Exploration of the solar system and beyond will require autonomous machines that can assist humans with numerous tasks—or go where we cannot. NASA has said repeatedly that robots will be instrumental in future space missions to the moon, Mars, and even to the icy moon Europa.

The Astrobee robots will specifically test robotic capabilities in zero gravity, replacing the SPHERES (Synchronized Position Hold, Engage, Reorient, Experimental Satellite) robots that have been on the ISS for more than a decade to test various technologies ranging from communications to navigation.

The 18-sided robots, each about the size of a volleyball or an oversized Dungeons and Dragons die, use CO2-based cold-gas thrusters for movement and a series of ultrasonic beacons for orientation. The Astrobee robots, on the other hand, can propel themselves autonomously around the interior of the ISS using electric fans and six cameras.

The modular design of the Astrobee robots means they are highly plug-and-play, capable of being reconfigured with different hardware modules. The robots’ software is also open-source, encouraging scientists and programmers to develop and test new algorithms and features.

And, yes, the Astrobee robots will be busy as bees once they are fully commissioned this fall, with experiments planned to begin next year. Scientists hope to learn more about how robots can assist space crews and perform caretaking duties on spacecraft.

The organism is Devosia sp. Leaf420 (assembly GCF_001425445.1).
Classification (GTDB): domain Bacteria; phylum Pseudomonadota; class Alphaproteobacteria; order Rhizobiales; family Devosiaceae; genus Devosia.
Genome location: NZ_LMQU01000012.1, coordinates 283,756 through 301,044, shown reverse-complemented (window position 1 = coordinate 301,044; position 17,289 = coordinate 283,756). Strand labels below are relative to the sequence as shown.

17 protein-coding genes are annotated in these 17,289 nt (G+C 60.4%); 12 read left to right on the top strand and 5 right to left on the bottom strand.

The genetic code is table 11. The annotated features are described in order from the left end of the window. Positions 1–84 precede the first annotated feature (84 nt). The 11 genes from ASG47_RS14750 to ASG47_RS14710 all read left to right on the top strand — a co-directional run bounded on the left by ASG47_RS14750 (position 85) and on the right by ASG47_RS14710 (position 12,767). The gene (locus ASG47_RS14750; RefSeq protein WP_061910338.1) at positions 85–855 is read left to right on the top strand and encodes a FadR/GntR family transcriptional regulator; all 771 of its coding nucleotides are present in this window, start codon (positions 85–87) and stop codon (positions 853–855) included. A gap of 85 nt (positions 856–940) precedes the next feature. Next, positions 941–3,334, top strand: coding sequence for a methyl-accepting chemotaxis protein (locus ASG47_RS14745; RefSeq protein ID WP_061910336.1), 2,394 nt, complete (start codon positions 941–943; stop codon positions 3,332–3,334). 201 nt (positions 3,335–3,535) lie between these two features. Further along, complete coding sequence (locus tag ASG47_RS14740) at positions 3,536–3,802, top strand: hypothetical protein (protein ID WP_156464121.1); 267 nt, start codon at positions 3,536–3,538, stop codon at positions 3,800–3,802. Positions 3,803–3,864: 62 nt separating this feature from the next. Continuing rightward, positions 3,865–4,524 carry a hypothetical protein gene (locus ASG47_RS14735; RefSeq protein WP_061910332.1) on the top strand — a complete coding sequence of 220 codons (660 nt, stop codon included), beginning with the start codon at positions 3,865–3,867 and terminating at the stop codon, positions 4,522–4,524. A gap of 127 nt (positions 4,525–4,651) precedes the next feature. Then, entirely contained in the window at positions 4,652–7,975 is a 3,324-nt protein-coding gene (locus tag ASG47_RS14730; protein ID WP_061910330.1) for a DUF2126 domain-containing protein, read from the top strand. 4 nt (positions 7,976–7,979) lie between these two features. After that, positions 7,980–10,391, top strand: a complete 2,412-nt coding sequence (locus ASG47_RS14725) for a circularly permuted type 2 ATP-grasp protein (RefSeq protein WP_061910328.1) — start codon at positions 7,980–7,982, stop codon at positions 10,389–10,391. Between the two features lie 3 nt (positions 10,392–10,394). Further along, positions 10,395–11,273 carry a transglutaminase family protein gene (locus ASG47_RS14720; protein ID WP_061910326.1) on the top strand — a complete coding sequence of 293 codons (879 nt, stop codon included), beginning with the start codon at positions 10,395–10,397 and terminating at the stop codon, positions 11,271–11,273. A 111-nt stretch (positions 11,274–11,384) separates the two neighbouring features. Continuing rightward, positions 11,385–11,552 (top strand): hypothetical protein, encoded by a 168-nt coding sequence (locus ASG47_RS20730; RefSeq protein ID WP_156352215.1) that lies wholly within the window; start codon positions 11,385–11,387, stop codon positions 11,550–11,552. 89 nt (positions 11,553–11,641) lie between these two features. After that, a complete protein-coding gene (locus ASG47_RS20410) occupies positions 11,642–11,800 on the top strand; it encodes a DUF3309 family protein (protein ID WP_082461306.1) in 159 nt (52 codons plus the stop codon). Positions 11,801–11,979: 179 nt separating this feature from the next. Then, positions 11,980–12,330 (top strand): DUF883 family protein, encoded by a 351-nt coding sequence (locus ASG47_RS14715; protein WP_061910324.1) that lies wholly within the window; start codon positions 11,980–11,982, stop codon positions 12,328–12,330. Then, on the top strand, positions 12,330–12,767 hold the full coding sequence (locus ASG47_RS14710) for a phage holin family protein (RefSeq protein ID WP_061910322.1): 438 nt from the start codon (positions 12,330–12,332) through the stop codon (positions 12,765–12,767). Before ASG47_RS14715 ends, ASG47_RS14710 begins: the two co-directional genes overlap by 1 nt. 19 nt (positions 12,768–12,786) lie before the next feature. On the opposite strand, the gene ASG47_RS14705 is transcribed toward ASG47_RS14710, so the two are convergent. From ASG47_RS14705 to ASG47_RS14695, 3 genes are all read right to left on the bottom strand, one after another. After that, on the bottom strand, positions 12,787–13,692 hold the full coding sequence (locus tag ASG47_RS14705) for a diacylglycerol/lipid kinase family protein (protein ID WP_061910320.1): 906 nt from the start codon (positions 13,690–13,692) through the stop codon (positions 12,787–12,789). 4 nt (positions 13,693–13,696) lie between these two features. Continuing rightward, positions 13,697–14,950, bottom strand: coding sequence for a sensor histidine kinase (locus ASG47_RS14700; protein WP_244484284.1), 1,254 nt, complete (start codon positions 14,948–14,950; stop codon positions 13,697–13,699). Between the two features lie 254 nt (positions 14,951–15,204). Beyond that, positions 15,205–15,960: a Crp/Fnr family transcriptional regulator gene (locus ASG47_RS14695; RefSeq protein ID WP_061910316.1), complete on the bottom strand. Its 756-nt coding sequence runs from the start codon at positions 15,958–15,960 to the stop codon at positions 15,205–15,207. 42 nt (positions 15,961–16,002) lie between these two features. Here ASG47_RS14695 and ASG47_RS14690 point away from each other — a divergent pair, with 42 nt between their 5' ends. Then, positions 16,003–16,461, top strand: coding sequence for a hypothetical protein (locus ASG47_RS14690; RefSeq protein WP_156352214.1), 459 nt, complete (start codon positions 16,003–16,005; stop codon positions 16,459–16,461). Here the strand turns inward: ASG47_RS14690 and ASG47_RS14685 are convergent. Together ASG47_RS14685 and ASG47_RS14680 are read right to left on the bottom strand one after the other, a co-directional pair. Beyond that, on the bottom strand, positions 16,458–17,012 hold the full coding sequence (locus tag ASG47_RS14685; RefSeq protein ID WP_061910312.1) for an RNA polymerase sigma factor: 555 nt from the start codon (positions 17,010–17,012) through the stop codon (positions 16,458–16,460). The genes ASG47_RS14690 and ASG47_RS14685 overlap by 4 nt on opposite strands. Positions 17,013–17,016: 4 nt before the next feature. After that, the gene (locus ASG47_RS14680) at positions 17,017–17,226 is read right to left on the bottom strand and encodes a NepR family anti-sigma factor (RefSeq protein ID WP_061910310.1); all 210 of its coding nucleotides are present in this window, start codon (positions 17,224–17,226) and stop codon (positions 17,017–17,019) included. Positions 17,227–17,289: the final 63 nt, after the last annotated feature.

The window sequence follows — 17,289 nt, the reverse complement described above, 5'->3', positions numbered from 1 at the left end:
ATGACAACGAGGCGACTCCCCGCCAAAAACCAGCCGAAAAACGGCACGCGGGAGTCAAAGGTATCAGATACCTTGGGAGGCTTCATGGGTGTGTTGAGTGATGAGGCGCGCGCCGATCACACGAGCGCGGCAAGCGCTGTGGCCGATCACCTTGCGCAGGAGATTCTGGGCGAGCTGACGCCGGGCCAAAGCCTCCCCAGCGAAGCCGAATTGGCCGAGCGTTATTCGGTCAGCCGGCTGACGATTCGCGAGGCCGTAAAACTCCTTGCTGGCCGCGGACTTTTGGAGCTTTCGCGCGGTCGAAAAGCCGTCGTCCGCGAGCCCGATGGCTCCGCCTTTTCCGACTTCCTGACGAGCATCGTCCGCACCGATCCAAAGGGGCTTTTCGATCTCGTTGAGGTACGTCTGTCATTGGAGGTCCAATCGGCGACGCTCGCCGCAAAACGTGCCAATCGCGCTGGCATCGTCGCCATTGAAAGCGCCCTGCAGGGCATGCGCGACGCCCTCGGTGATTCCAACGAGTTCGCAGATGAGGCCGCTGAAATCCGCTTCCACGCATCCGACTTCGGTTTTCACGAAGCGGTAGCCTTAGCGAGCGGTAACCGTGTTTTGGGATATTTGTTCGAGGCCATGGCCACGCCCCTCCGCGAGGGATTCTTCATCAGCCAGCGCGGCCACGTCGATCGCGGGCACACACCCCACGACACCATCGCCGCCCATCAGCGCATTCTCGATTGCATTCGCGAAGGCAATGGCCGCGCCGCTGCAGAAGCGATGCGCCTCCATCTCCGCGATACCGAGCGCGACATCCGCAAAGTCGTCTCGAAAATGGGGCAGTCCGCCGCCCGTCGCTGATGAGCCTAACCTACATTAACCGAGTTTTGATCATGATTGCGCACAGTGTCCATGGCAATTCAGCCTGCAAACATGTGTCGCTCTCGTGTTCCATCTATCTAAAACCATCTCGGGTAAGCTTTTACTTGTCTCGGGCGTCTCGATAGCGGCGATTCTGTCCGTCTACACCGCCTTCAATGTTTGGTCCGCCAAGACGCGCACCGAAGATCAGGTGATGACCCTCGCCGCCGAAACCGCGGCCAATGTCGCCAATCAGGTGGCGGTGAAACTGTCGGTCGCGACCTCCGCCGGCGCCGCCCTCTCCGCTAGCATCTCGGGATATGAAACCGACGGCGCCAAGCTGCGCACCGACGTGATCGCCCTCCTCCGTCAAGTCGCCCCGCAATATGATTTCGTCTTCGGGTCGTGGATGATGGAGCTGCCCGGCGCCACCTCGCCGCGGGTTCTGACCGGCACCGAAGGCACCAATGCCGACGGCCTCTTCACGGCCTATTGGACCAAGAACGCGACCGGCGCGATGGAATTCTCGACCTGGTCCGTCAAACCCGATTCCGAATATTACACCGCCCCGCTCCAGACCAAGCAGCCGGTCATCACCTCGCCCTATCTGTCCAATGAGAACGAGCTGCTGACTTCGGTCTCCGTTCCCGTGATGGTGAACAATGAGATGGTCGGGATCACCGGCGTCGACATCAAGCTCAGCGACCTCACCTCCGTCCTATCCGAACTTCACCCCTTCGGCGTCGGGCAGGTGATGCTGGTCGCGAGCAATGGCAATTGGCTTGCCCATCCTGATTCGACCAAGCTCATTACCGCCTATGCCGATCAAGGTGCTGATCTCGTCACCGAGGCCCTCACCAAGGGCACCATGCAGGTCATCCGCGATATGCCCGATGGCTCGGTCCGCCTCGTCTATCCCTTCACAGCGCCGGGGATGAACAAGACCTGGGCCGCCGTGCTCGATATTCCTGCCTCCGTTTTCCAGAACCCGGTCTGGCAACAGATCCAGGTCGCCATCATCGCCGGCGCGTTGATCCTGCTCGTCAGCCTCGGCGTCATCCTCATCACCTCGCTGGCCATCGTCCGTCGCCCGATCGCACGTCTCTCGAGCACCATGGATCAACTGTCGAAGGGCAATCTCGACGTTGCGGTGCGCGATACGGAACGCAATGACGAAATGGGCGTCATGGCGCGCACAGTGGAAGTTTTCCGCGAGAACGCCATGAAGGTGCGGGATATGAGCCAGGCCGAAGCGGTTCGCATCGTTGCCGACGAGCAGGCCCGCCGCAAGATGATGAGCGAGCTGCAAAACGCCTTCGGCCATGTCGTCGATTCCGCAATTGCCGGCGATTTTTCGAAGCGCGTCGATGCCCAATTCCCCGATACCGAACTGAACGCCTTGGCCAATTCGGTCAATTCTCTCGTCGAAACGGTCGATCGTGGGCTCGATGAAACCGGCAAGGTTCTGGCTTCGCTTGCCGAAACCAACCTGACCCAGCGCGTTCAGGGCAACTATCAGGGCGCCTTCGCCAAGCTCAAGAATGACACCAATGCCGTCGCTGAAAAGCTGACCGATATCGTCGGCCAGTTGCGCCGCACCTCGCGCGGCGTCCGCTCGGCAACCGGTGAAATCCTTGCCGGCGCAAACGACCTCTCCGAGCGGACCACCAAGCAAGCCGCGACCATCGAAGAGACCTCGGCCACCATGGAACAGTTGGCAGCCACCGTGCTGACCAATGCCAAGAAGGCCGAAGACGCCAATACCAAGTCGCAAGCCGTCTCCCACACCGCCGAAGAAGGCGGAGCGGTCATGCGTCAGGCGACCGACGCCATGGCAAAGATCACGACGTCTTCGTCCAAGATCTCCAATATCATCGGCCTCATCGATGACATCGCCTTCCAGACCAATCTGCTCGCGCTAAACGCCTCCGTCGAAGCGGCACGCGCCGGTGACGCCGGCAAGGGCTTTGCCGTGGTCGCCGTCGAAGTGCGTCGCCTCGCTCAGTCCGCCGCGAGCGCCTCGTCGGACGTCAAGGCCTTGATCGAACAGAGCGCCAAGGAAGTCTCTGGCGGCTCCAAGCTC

Robots Working Together
The Astrobee robots are expected to be joined by a familiar “face” on the ISS later this year—the humanoid robot Robonaut.

Robonaut, also known as R2, was the first US-built robot on the ISS. It joined the crew back in 2011 without legs, which were added in 2014. However, the installation never entirely worked, as R2 experienced power failures that eventually led to its return to Earth last year to fix the problem. If all goes as planned, the space station’s first humanoid robot will return to the ISS to lend a hand to the astronauts and the new robotic arrivals.

In particular, NASA is interested in how the two different robotic platforms can complement each other, with an eye toward outfitting the agency’s proposed lunar orbital space station with various robots that can supplement a human crew.

“We don’t have definite plans for what would happen on the Gateway yet, but there’s a general recognition that intra-vehicular robots are important for space stations,” Astrobee technical lead Trey Smith in the NASA Intelligent Robotics Group told IEEE Spectrum. “And so, it would not be surprising to see a mobile manipulator like Robonaut, and a free flyer like Astrobee, on the Gateway.”

While the focus on R2 has been to test its capabilities in zero gravity and to use it for mundane or dangerous tasks in space, the technology enabling the humanoid robot has proven to be equally useful on Earth.

For example, R2 has amazing dexterity for a robot, with sensors, actuators, and tendons comparable to the nerves, muscles, and tendons in a human hand. Based on that design, engineers are working on a robotic glove that can help factory workers, for instance, do their jobs better while reducing the risk of repetitive injuries. R2 has also inspired development of a robotic exoskeleton for both astronauts in space and paraplegics on Earth.

Working Hard on Soft Robotics
While innovative and technologically sophisticated, Astrobee and Robonaut are typical robots in that neither one would do well in a limbo contest. In other words, most robots are limited in their flexibility and agility based on current hardware and materials.